By LARRY WOODY
A customer at a drive-thru recently filed suit because some hot coffee sloshed on her.
Wonder if she's related to the customer who sued Starbucks because HER coffee had too much ice?
The trial lawyers are covered either way. Too hot? Sue. Too cold? Sue.
In fairness, the plaintiff in the cold-coffee case wasn't as upset over the temperature of the caffeine as she was about being short-changed. She claimed too much ice resulted in too little coffee in her cup.
Poor thing! We can only imagine the emotional distress she endured.
As the trial lawyers like to say, she deserves to be paid for what she went through.
Maybe $5 million would perk her up.
It's good to know someone is on top of such shenanigans. One day they're putting too much ice in our coffee and the next day civilization is crumbling.
We'd better heed history: the ancient Romans started putting too much ice in their Starbucks and nobody spoke up. Next thing they knew, a short-order cook was putting too much mustard on Caesar's hot dog.
Suddenly the empire was in ruins.
While Rome burned, Nero fiddled with his cappuccino.
Meanwhile back home, the too-hot/too-cold coffee controversy is reminiscent of the case of Goldilocks vs. the Three Bears.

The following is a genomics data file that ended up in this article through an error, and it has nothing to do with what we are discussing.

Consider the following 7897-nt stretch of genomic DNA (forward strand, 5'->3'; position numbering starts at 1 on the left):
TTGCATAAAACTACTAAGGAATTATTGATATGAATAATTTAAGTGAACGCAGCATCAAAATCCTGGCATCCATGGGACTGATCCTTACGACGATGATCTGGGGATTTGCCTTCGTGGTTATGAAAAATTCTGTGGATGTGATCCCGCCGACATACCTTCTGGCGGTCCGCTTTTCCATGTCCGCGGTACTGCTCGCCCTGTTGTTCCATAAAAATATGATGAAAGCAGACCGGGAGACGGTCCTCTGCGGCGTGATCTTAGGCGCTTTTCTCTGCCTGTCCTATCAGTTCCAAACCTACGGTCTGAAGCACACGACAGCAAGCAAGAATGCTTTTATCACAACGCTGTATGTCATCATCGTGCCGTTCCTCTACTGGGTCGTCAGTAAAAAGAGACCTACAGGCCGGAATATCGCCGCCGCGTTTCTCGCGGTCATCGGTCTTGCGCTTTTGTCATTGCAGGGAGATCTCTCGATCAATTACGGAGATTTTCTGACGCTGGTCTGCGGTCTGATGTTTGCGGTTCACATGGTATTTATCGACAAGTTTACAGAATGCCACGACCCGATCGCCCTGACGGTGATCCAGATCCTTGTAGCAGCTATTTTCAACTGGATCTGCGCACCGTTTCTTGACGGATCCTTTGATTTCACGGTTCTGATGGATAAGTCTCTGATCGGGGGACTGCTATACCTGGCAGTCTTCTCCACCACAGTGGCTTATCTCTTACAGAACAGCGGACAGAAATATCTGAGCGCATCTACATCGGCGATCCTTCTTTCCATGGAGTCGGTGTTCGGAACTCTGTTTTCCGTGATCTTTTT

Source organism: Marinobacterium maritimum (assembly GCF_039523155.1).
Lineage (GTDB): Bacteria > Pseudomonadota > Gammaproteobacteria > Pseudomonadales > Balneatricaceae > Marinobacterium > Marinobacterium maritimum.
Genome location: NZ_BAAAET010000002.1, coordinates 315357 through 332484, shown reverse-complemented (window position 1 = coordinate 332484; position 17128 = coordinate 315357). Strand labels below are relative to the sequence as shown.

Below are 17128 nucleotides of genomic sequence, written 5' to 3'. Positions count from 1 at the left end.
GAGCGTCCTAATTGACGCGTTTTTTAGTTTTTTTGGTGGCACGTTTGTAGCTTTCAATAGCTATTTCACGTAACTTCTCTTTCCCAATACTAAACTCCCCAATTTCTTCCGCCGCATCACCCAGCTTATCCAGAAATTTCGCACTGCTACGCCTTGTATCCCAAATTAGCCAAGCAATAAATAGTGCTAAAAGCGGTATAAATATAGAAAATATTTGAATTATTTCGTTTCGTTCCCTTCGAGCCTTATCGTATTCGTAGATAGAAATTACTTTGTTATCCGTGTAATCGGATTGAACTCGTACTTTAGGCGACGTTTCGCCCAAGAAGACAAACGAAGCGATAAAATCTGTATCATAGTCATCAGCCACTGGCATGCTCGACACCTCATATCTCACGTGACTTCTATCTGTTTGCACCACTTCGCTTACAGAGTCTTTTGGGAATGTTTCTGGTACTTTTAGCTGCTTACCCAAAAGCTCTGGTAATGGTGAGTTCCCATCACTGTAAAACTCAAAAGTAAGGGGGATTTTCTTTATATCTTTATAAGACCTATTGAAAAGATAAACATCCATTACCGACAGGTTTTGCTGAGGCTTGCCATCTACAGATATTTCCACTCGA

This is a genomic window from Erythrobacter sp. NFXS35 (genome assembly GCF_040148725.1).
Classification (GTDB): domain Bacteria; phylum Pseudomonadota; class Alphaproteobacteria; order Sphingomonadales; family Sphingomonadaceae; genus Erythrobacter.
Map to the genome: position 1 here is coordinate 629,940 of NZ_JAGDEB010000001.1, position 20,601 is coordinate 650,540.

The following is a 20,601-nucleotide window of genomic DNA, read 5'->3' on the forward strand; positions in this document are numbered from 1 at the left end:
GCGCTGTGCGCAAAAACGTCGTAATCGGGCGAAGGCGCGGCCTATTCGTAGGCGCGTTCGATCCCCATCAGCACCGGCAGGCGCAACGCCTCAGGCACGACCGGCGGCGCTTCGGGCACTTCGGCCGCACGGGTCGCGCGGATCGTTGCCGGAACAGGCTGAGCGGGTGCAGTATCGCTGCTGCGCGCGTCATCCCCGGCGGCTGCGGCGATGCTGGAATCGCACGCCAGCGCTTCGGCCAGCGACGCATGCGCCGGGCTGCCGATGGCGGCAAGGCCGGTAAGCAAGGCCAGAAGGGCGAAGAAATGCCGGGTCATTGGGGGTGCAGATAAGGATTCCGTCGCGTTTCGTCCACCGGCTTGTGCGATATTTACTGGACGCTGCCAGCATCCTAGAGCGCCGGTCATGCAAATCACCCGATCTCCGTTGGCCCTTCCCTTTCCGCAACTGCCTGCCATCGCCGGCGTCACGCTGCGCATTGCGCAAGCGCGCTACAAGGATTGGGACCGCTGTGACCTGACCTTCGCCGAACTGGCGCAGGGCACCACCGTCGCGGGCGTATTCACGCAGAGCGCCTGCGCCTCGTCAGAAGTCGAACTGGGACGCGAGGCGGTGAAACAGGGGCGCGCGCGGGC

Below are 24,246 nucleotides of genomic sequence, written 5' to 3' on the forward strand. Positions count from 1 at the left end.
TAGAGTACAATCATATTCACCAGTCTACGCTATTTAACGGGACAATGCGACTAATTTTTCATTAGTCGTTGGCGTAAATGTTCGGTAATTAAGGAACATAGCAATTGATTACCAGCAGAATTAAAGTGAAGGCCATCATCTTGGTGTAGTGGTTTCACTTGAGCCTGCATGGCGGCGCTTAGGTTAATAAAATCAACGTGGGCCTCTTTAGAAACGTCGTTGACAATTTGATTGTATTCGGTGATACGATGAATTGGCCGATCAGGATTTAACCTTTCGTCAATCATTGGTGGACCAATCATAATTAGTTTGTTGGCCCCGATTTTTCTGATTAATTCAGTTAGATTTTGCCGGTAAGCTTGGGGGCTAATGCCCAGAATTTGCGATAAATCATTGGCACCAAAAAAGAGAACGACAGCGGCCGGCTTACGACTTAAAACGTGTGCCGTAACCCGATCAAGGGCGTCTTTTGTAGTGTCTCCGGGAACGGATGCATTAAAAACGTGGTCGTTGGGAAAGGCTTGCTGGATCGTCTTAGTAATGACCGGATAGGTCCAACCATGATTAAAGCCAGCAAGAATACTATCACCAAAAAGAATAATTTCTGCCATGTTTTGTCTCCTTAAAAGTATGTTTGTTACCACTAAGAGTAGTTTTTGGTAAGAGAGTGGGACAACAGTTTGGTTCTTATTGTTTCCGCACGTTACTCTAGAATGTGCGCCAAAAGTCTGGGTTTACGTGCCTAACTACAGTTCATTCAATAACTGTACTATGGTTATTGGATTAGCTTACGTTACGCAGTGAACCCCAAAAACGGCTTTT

We all know the story: the first bowl of porridge was too hot. The second bowl of porridge was too cold. The third bowl of porridge was just right, but Goldilocks sued the bears anyway for growling at her.
The case was eventually settled out of court. Goldilocks got her own reality show, and the three bears changed their name and moved to Montana.
Personal-injury suits have become so goofy it's hard to separate fact from fiction, but this one is true: a New York woman sued her 12-year-old nephew, claiming he hugged her too hard at his birthday party. The aggrieved aunt said $127,000 would ease her pain.
A judge -- showing refreshingly good judgment -- threw out the lawsuit.
The kid afterwards said he didn't hold any ill will toward his aunt, although he avoided giving her a hug as they left the courtroom.
I'm tempted to sue trial lawyers over those inane TV commercials portraying giddy clients celebrating their big settlements. They cause chronic nausea.
They way they're cavorting you'd think they had hit the lottery instead of being hit by an 18-wheeler on I-24.
I suppose they did indeed hit the lawsuit jackpot. That's why they are celebrating their fractured pelvis by doing the jitterbug.
As for the over-iced coffee case, it's about time someone had the courage to stand up to The Man and say, "No more!" Ice, I mean.
For those who think it trivial, don't forget our forefathers fought long and hard against over-icing. Remember frozen Valley Forge? Blame Starbucks.
We endured and persevered, and today we enjoy the right to life, liberty and temperature-controlled caffeine.
Patrick Henry put it best: "I know not what course others may take, but as for me, give me a latte or give me death!"